Chocolate Mousse

_MG_5789 _MG_5786When I was growing up, Valentine's Day meant a special dinner with our family, and most importantly, CANDY. I still remember one V-day in particular where my sister and I each received a giant Hershey's Kiss, and I'm pretty certain that we both ate at least half that night (Solveig, you know what I'm talking about). _MG_5812Besides having an incorrigible sweet tooth, Valentine's Day was never really my favorite holiday – I never really thought it was necessary to have one day to let the people close to you know that you love them. Of course, I'm never going to say no to a good dinner, so when Ari and I were deciding what we were going to do (obviously, House of Cards was the first item on the agenda), I thought it would be fun to come up with some things I don't make on a regular basis. Surprisingly, I have never tried my hand at chocolate mousse, always one of my favorite desserts at French restaurants, but after this I will definitely be making it again. Seems fancy, and is deceptively simple  – plus you can make it hours ahead of time, which makes it perfect for a dinner party._MG_5792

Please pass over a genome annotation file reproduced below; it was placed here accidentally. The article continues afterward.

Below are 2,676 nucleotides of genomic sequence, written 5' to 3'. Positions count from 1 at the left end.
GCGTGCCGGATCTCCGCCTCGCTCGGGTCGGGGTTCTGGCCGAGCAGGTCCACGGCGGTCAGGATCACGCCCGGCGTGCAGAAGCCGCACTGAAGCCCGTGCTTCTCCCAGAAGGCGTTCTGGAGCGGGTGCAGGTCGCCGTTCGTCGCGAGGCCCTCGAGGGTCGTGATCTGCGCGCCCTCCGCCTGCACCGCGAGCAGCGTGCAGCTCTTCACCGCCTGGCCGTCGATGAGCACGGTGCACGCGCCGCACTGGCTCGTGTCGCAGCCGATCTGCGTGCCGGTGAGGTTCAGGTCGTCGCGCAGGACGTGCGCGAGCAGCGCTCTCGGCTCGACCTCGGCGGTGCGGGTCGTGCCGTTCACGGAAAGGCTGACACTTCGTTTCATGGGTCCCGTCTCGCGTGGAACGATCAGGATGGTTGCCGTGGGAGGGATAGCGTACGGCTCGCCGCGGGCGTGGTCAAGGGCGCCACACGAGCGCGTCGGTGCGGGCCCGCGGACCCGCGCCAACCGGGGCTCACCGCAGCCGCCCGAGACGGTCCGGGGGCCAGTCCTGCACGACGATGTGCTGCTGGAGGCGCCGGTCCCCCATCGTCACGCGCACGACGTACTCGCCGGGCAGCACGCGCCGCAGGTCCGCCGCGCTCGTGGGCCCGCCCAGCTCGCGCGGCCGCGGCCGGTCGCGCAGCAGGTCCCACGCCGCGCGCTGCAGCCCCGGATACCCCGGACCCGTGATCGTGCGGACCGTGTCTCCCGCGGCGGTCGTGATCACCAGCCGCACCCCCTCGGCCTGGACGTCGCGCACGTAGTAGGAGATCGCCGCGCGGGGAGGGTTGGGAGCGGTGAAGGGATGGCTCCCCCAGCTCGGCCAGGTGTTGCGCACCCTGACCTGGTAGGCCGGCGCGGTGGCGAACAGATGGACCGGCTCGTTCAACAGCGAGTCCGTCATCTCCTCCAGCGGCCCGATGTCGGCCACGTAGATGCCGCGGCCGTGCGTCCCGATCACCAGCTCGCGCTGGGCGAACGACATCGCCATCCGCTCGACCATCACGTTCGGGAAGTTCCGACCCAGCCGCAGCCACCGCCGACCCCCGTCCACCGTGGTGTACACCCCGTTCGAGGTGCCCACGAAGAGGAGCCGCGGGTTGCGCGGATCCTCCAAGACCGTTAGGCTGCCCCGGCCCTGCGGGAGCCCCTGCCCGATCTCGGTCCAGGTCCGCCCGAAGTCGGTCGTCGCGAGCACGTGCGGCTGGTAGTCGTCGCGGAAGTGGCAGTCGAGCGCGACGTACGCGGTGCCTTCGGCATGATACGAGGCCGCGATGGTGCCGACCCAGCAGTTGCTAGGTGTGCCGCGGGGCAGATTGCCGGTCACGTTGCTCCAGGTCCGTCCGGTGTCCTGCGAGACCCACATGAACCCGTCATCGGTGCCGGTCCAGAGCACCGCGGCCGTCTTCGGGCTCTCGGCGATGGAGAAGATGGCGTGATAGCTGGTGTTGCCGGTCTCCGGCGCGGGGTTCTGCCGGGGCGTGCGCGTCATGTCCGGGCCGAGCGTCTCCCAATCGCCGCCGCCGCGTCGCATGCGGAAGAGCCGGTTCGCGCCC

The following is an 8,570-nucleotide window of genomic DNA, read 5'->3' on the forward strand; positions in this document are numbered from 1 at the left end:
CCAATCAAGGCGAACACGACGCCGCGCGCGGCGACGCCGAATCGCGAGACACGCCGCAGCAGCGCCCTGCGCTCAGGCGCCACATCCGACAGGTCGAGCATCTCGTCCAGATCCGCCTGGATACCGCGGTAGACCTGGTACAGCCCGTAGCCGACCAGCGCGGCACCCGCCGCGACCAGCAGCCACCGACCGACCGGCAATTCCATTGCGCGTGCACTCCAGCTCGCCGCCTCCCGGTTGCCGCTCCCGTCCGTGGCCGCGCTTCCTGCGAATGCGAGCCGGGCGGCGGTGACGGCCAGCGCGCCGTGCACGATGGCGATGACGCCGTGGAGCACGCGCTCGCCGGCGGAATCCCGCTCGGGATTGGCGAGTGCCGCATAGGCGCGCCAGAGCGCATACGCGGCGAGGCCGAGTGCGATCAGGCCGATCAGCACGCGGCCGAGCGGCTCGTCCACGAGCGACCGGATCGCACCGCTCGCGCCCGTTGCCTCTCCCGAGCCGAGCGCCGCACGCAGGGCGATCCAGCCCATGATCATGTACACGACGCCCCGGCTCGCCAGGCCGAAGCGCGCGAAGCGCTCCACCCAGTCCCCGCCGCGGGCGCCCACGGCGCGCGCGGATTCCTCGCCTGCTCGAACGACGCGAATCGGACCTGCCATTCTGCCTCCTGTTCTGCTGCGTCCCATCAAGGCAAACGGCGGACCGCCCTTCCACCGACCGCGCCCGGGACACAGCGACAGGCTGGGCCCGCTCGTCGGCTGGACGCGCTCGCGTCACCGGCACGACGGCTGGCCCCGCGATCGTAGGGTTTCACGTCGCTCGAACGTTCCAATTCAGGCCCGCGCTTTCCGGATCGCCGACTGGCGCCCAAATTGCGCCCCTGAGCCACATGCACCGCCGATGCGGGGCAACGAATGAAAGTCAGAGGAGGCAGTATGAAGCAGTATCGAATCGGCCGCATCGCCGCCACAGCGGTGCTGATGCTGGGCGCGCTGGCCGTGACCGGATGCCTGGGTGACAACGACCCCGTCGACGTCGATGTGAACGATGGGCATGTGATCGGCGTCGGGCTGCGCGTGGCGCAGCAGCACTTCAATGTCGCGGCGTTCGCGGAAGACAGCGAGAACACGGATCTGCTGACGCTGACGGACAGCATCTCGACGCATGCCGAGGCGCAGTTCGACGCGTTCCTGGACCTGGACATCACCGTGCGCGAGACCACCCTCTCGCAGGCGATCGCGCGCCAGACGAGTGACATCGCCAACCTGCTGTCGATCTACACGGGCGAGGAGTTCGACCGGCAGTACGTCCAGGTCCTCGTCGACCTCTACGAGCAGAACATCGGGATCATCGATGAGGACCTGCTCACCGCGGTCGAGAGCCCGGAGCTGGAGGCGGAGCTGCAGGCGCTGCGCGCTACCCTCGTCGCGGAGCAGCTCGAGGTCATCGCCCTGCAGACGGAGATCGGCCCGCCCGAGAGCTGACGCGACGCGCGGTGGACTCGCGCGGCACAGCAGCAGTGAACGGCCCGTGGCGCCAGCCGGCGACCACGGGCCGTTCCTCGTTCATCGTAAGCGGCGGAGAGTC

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Chocolate Mousse (adapted from Bon Appétit)

1/2 cup chilled heavy cream, divided 2 large egg yolks 1/4 cup espresso or strong coffee, room temperature 1 1/2 tablespoons sugar, divided 1/8 teaspoon kosher salt 3 ounces semisweet chocolate (60-72% cacao), chopped 2 large egg whites

Beat 1/4 cup cream in medium bowl until stiff peaks form; cover and chill.
Combine egg yolks, espresso, salt, and 1 Tbsp. sugar in a large metal bowl. Set over a saucepan of gently simmering water (do not allow bowl to touch water). Cook, whisking constantly, until mixture is lighter in color and almost doubled in volume and an instant-read thermometer inserted into the mixture registers 160 degrees, about 1 minute. Remove bowl from pan. Add chocolate; whisk until melted and smooth. Let stand, whisking occasionally, until room temperature.
Using an electric mixer, beat egg whites in another medium bowl on medium speed until foamy. With mixer running, gradually beat in remaining 1 Tbsp. sugar. Increase speed to high and beat until firm peaks form. Fold egg whites into chocolate in 2 additions; fold whipped cream into mixture just to blend.
Divide mousse among 4 teacups or 4-oz. ramekins. Chill until firm, at least 2 hours and up to one day.
Before serving, whisk remaining 1/4 cup cream in a small bowl until soft peaks form; dollop over mousse.

Pear Tart with Vanilla Pastry Cream